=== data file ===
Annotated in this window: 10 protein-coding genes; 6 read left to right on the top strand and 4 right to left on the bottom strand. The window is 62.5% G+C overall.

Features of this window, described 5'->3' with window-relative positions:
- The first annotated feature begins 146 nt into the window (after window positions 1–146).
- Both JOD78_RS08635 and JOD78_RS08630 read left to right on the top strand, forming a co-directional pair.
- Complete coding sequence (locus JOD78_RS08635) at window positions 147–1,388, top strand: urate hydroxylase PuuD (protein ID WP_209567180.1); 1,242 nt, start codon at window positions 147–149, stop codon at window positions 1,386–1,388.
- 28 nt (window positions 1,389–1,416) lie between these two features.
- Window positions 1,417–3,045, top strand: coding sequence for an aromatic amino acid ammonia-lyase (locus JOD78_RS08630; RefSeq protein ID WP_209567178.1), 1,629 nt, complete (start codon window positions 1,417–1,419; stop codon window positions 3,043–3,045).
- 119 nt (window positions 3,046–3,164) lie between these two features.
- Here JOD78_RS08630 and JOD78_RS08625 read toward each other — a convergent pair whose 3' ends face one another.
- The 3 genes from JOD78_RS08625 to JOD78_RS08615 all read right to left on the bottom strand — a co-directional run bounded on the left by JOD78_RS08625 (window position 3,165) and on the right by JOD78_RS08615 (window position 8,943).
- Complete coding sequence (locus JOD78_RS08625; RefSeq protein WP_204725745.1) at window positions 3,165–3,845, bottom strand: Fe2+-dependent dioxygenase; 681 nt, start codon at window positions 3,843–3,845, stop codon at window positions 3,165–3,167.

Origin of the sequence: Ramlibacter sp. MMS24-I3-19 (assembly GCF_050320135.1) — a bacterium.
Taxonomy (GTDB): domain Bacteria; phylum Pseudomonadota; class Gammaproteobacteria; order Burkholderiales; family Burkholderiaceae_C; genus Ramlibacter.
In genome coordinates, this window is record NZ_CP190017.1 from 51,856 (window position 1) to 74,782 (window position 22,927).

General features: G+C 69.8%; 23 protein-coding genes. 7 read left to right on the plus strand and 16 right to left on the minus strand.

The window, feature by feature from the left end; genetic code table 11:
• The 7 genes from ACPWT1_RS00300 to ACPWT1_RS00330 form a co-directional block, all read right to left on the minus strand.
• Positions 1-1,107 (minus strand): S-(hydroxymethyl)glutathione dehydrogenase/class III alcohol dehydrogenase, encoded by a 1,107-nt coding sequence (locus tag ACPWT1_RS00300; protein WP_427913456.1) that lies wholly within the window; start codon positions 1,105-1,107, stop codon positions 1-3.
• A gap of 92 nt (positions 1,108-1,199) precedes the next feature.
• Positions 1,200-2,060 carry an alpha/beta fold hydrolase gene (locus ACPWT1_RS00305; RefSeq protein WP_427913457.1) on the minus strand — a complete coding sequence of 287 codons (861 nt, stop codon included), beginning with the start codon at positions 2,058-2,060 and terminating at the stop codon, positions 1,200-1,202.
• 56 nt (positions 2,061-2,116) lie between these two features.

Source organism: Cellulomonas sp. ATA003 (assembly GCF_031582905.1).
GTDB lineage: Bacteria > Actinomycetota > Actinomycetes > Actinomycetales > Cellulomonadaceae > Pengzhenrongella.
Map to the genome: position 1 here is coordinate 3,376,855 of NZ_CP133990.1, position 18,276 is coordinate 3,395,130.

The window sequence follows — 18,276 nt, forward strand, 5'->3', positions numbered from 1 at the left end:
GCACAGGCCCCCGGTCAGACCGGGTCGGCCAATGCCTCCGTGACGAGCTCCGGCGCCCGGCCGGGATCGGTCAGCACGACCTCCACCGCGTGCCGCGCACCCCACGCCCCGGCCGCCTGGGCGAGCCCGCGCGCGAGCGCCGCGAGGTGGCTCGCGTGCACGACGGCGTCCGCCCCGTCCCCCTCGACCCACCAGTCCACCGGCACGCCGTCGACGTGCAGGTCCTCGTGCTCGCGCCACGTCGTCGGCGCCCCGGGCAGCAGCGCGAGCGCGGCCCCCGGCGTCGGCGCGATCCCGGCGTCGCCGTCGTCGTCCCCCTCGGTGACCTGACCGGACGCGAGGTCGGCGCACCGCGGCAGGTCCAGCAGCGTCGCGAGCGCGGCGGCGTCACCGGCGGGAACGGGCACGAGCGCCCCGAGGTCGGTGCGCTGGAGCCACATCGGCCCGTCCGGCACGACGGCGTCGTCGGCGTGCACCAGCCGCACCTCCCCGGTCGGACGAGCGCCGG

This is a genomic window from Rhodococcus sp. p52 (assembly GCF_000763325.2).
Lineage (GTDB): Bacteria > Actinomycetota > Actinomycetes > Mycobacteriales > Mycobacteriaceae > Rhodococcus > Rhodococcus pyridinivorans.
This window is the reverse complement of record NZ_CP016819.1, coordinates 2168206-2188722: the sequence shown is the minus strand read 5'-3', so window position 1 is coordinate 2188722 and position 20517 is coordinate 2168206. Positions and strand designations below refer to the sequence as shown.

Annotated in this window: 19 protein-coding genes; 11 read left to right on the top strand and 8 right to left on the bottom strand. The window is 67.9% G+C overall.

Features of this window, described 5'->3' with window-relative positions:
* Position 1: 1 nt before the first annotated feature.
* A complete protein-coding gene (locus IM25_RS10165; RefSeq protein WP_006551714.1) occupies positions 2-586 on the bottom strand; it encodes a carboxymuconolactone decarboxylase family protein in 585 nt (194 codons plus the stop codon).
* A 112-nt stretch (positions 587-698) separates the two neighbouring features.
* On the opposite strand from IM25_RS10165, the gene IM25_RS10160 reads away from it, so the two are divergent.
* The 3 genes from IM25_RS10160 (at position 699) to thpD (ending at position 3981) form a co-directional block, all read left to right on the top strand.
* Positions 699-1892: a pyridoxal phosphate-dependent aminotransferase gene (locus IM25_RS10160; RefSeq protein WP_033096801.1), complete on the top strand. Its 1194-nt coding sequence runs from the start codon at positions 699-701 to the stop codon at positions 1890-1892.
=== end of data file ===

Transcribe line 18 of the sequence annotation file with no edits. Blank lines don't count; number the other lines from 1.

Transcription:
• Positions 1-1,107 (minus strand): S-(hydroxymethyl)glutathione dehydrogenase/class III alcohol dehydrogenase, encoded by a 1,107-nt coding sequence (locus tag ACPWT1_RS00300; protein WP_427913456.1) that lies wholly within the window; start codon positions 1,105-1,107, stop codon positions 1-3.